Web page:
If you feel that your day is lacking in sugar-sweet feelgood gaming news, do read on.
Connor Haines is an 11 year-old iOS developer who has decided to use his skill with drag-and-drop app development platform GameSalad to build apps dreamed up by children afflicted with cancer. The child who comes up with the game gets to decide whether or not the app will be offered for free, with all profits from sales going to the Make-A-Wish Foundation.
Haines and his mother are currently laying the groundwork for the charity, BElieve, that will eventually be used to process all of the app requests sent to Haines by the cancer kids. Each game should take about two to three months to develop, says Haines, who has named the development side of the project FlipFlop Games (slogan: "where kids have the best time").
Despite his age, Haines is almost entirely self-taught. GameSalad is designed to be used by people with little to no knowledge of coding or programming, but most children who learn how to use it do so with organized assistance. "Once I understood the basics I was able to make my own mini-games," says Haines. "I even made an e-book for my one of my sisters."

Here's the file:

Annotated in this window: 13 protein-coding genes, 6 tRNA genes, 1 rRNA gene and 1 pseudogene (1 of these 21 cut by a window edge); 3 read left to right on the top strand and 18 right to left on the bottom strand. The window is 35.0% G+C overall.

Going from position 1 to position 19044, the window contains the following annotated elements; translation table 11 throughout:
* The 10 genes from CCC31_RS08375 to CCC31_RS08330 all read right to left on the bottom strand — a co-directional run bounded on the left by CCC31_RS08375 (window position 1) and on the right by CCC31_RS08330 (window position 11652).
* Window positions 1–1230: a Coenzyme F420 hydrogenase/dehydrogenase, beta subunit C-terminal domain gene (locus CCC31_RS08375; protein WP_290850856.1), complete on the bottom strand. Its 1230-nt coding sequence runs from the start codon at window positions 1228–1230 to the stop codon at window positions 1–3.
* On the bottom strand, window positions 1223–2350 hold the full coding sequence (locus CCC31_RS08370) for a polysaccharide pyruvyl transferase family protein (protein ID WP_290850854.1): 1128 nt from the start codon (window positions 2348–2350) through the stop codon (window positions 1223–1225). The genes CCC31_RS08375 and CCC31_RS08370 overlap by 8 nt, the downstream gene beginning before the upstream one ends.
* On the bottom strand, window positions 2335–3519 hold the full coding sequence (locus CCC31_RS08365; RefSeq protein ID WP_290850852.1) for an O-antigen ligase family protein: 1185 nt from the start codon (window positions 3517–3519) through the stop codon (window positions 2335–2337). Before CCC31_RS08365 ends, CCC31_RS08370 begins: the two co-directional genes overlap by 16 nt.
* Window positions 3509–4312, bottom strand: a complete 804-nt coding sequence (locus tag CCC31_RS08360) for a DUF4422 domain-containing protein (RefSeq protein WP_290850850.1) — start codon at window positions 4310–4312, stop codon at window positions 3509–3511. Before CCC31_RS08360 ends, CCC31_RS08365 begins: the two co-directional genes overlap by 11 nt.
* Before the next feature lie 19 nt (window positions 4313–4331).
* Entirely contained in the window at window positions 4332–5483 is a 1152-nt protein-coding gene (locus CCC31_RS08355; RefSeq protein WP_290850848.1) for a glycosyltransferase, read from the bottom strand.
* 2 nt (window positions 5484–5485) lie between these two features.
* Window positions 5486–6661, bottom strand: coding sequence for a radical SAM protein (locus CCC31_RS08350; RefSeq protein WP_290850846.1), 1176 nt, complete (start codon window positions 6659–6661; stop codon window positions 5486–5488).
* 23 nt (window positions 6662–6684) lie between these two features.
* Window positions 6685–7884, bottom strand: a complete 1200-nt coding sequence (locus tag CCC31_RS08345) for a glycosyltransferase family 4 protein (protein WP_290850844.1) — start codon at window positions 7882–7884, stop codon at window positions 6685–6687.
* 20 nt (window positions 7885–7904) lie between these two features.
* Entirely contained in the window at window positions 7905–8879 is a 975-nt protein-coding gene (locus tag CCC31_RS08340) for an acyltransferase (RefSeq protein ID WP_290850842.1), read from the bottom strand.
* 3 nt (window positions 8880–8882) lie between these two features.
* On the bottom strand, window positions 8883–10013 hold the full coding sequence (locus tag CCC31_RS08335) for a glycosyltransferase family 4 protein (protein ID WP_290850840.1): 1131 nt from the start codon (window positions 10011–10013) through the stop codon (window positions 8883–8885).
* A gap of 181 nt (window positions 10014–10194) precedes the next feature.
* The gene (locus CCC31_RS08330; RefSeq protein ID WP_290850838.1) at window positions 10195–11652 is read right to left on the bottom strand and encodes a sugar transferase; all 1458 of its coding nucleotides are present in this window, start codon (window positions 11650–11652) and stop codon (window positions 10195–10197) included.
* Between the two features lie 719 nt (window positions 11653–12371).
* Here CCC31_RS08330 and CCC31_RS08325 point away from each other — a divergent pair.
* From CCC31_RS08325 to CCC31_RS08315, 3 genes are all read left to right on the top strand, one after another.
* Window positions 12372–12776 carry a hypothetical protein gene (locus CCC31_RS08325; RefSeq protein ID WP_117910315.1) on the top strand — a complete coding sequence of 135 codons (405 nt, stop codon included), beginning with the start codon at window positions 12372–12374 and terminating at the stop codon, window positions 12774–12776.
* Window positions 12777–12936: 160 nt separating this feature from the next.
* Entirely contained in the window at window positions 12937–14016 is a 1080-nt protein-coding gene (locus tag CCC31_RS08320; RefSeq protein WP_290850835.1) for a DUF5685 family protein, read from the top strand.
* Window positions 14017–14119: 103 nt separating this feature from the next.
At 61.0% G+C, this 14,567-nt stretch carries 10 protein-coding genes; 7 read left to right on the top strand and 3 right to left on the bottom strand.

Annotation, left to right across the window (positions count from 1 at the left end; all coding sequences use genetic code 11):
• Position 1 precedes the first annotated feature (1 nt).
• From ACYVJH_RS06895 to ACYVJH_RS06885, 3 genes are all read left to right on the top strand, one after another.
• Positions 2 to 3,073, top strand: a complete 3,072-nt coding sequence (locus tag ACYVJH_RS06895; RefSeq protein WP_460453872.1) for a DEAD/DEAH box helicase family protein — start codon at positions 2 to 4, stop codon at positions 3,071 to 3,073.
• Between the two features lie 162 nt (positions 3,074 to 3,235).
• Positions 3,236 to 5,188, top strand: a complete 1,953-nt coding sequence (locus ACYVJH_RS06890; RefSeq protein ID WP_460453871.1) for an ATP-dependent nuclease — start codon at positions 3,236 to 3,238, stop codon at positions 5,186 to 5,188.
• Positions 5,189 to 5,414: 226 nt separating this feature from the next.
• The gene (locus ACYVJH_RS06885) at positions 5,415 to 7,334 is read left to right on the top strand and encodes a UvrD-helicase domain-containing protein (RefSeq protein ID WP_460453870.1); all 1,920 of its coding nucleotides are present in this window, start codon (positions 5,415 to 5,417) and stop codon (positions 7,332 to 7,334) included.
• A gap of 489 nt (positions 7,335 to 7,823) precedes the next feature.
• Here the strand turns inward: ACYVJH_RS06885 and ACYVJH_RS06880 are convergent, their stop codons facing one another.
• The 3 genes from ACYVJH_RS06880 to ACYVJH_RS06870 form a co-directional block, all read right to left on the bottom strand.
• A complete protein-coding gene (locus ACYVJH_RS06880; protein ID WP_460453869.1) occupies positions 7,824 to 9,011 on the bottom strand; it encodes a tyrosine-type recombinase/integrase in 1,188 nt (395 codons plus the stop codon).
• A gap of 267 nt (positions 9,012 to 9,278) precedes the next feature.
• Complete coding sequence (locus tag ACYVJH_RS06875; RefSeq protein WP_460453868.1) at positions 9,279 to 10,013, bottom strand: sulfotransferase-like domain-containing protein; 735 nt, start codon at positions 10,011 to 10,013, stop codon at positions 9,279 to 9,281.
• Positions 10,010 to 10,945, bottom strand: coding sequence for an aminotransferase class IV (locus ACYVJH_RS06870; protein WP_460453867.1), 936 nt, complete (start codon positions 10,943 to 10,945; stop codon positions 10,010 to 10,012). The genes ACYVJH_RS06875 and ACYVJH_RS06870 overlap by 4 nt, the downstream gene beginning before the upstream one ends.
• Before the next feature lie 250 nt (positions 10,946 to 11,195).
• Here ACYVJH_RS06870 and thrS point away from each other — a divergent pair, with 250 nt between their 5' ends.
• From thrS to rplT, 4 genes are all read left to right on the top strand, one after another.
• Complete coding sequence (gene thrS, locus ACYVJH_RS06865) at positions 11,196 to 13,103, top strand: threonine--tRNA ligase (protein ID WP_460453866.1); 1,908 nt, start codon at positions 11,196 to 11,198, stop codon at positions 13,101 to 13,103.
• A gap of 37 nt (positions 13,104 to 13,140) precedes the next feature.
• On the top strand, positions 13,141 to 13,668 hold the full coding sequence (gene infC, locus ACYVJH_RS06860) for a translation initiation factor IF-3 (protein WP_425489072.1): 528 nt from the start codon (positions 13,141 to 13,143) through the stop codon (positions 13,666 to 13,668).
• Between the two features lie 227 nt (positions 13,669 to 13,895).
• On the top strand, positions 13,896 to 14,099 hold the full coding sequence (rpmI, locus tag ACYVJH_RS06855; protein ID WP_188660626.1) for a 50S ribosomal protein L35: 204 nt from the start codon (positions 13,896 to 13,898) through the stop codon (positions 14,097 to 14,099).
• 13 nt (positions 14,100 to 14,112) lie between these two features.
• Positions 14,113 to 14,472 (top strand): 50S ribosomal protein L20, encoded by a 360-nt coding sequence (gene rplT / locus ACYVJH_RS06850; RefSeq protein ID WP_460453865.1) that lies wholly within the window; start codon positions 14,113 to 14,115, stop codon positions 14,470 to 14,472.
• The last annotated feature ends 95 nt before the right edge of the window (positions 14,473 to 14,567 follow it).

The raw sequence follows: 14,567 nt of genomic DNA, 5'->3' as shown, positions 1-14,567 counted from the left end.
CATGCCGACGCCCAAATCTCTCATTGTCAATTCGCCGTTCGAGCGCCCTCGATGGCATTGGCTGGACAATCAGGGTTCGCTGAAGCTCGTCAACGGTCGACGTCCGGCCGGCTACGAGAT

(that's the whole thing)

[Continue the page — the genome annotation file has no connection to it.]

Haines currently has four games up on the App Store, the most popular of which is That Chipmunk Bob, a "family-safe" app which introduces players to a chipmunk with huge eyes and an invisible body. It's difficult to tell what exactly this chipmunk does from the description in the App Store, but the listing does promise that players will have "lots of listening fun."
If you know any kids with cancer aged 5-12 years old who'd like to have Haines create the app of their dreams, FlipFlop Games' submission page is right here. Otherwise, well, mad props to Haines and his mother for using his nascent app-tinkering skills to make ill children smile. The charitable nature of the venture and its support for the Make-A-Wish Foundation are glacé cherries atop this pile of sweet game-based philanthropy.